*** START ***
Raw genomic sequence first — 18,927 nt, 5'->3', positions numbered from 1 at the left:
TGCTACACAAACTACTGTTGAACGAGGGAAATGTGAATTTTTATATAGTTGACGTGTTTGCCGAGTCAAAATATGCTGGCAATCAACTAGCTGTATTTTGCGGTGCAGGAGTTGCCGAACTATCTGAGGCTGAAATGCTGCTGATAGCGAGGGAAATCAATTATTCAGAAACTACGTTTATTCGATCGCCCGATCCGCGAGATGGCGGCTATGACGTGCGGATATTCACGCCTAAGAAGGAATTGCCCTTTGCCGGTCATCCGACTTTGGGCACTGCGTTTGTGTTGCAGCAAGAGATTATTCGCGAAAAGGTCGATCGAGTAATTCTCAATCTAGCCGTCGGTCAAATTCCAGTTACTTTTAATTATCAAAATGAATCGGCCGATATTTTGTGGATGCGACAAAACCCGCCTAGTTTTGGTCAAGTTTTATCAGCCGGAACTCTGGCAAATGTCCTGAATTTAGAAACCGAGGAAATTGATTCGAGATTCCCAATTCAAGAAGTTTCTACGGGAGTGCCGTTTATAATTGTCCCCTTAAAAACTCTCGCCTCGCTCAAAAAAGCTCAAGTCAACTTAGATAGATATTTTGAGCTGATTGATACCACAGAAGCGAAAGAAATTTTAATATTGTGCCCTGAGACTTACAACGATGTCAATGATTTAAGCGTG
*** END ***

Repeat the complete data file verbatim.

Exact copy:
Raw genomic sequence first — 18,927 nt, 5'->3', positions numbered from 1 at the left:
TGCTACACAAACTACTGTTGAACGAGGGAAATGTGAATTTTTATATAGTTGACGTGTTTGCCGAGTCAAAATATGCTGGCAATCAACTAGCTGTATTTTGCGGTGCAGGAGTTGCCGAACTATCTGAGGCTGAAATGCTGCTGATAGCGAGGGAAATCAATTATTCAGAAACTACGTTTATTCGATCGCCCGATCCGCGAGATGGCGGCTATGACGTGCGGATATTCACGCCTAAGAAGGAATTGCCCTTTGCCGGTCATCCGACTTTGGGCACTGCGTTTGTGTTGCAGCAAGAGATTATTCGCGAAAAGGTCGATCGAGTAATTCTCAATCTAGCCGTCGGTCAAATTCCAGTTACTTTTAATTATCAAAATGAATCGGCCGATATTTTGTGGATGCGACAAAACCCGCCTAGTTTTGGTCAAGTTTTATCAGCCGGAACTCTGGCAAATGTCCTGAATTTAGAAACCGAGGAAATTGATTCGAGATTCCCAATTCAAGAAGTTTCTACGGGAGTGCCGTTTATAATTGTCCCCTTAAAAACTCTCGCCTCGCTCAAAAAAGCTCAAGTCAACTTAGATAGATATTTTGAGCTGATTGATACCACAGAAGCGAAAGAAATTTTAATATTGTGCCCTGAGACTTACAACGATGTCAATGATTTAAGCGTG